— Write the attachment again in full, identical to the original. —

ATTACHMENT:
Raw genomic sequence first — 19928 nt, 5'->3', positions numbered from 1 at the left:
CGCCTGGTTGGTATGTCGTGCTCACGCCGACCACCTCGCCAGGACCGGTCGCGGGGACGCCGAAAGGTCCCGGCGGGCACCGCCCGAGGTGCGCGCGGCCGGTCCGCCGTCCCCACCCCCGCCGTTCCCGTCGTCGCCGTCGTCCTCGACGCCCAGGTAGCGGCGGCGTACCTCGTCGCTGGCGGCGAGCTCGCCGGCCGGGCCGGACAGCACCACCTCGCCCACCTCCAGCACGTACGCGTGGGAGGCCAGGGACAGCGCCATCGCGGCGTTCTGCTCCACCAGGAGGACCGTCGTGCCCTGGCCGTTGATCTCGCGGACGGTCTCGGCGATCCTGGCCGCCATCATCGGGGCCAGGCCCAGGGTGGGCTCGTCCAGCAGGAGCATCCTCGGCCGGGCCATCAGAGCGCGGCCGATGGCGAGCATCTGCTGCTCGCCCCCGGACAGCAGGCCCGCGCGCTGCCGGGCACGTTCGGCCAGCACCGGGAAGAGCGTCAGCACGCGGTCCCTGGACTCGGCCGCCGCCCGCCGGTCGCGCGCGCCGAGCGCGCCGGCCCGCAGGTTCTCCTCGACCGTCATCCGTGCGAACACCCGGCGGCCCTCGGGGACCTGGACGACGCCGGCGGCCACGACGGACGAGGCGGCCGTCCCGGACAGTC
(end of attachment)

Raw genomic sequence first — 19928 nt, 5'->3', positions numbered from 1 at the left:
CGCCTGGTTGGTATGTCGTGCTCACGCCGACCACCTCGCCAGGACCGGTCGCGGGGACGCCGAAAGGTCCCGGCGGGCACCGCCCGAGGTGCGCGCGGCCGGTCCGCCGTCCCCACCCCCGCCGTTCCCGTCGTCGCCGTCGTCCTCGACGCCCAGGTAGCGGCGGCGTACCTCGTCGCTGGCGGCGAGCTCGCCGGCCGGGCCGGACAGCACCACCTCGCCCACCTCCAGCACGTACGCGTGGGAGGCCAGGGACAGCGCCATCGCGGCGTTCTGCTCCACCAGGAGGACCGTCGTGCCCTGGCCGTTGATCTCGCGGACGGTCTCGGCGATCCTGGCCGCCATCATCGGGGCCAGGCCCAGGGTGGGCTCGTCCAGCAGGAGCATCCTCGGCCGGGCCATCAGAGCGCGGCCGATGGCGAGCATCTGCTGCTCGCCCCCGGACAGCAGGCCCGCGCGCTGCCGGGCACGTTCGGCCAGCACCGGGAAGAGCGTCAGCACGCGGTCCCTGGACTCGGCCGCCGCCCGCCGGTCGCGCGCGCCGAGCGCGCCGGCCCGCAGGTTCTCCTCGACCGTCATCCGTGCGAACACCCGGCGGCCCTCGGGGACCTGGACGACGCCGGCGGCCACGACGGACGAGGCGGCCGTCCCGGACAGTC